Chemists at Ruhr-Universität Bochum (RUB) have created a new, low-cost catalyst for plastic manufacture. It converts a biorefinery product into a starting material for the synthesis of plastics, which could signify a sustainable substitute to prevalent PET. Simultaneously, the potential energy source hydrogen can also be developed during the reaction. During the research, the team surrounding Dr Stefan Barwe and Prof Dr Wolfgang Schuhmann from the Bochum-based Centre for Electrochemical Sciences partnered with the RUB Laboratory of Industrial Chemistry under the leadership of Prof Dr Martin Muhler. The scientists explain their work in the journal Angewandte Chemie dated 9 th July 2018.
The Bochum team: Dulce Morales, Steffen Cychy, Stefan Barwe, Dennis Hiltrop, Martin Muhler and Wolfgang Schuhmann (from left) © RUB, Marquard
“We could take a big step towards a sustainable chemicals industry if we did not use crude oil as the starting material, but rather biomass that is not used as a foodstuff,” says Wolfgang Schuhmann.
An alternative to PET
In their research, the Bochum-based researchers introduce a nickel boride catalyst which—as it does not contain any expensive metals - is easily available and affordable compared with a number of other catalysts. It can turn the biorefinery product HMF (5-hydroxymethyl-furfural) into FDCA (2, 5-furandicarboxylic acid).
"FDCA is interesting for the industry because it can be processed into polyesters,” explains Stefan Barwe. “ PEF, an alternative to PET, can thus be produced – and all of this is based on renewable raw materials, i.e. plants.”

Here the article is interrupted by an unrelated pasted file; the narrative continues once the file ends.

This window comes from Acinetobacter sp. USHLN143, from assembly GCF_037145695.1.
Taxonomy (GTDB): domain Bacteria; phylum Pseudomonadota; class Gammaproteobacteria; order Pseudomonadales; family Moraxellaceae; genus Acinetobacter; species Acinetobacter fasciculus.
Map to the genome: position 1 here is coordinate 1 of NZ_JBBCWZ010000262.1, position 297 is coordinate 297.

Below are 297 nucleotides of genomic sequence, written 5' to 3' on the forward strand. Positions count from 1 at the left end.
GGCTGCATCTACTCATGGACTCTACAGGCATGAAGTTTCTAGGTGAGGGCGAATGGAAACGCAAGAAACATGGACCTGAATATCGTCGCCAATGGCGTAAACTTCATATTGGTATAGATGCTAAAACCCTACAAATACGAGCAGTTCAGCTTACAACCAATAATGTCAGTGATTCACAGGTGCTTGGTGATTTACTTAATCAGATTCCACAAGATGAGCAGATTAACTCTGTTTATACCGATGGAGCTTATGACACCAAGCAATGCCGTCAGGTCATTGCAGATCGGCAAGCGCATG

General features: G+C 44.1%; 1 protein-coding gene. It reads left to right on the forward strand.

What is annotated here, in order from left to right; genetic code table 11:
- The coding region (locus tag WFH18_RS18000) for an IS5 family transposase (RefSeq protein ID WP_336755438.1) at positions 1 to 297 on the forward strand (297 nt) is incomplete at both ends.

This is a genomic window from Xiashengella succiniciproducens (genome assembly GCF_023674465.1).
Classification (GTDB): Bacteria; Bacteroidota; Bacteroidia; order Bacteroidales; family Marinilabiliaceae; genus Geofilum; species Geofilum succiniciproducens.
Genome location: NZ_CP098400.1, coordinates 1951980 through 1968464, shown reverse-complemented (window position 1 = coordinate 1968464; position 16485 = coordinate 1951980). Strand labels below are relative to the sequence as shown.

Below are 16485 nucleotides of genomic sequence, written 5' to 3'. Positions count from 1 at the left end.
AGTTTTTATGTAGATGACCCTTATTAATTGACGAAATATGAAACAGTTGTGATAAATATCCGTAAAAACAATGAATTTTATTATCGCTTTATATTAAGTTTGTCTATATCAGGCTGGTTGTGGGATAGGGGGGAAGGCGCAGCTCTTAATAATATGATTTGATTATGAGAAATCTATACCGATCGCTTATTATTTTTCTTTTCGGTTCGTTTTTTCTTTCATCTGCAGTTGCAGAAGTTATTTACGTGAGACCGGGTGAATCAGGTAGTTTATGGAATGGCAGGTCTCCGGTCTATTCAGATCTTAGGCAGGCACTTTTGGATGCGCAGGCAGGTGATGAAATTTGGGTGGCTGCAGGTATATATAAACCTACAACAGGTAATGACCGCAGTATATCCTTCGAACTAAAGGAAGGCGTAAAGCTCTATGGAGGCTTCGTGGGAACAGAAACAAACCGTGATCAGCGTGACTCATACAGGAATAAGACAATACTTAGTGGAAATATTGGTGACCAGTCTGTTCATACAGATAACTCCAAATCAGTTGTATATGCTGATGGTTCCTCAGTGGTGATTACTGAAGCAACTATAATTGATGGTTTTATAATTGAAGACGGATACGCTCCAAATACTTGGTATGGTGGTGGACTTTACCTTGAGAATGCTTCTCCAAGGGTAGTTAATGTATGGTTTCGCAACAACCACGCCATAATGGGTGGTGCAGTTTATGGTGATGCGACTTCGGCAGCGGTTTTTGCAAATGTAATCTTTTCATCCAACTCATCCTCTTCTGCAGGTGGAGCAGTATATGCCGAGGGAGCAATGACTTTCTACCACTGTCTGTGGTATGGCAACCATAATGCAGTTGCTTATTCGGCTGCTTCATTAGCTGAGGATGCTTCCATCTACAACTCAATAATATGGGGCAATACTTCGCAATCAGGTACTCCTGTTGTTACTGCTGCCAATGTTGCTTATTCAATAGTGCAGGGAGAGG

Less energy consumption thanks to hydrogen production
In the tests done by the Bochum-based team, the catalyst converted 98.5% of the starting material HMF into FDCA in half an hour; no waste products are developed. “
We have also designed the catalyst in such a way that it is effective under the same conditions under which hydrogen production is also successful,” Stefan Barwe describes an additional benefit of the development. The scientists were thus also able to employ the starting material to synthesize hydrogen as the potential energy source. Hydrogen is typically obtained from water using electrolysis, which also creates oxygen. The principally energy-consuming reaction step, oxygen evolution, was eliminated when the scientists connected hydrogen evolution and FDCA production.
Reaction mechanism clarified
The team also elucidated the reaction step-by-step using electrochemical techniques and infrared spectroscopy. For the first time, the chemists succeeded in tracking in real time which intermediate products change HMF into FDCA.
The German Research Foundation supported the research as part of the cluster of excellence Ruhr Explores Solvation (EXC 1069) and the Collaborative Research Centre/Transregio 247. Dulce Morales, one of the authors, received funding from the German Academic Exchange Service and from Consejo Nacional de Ciencia y Tecnología.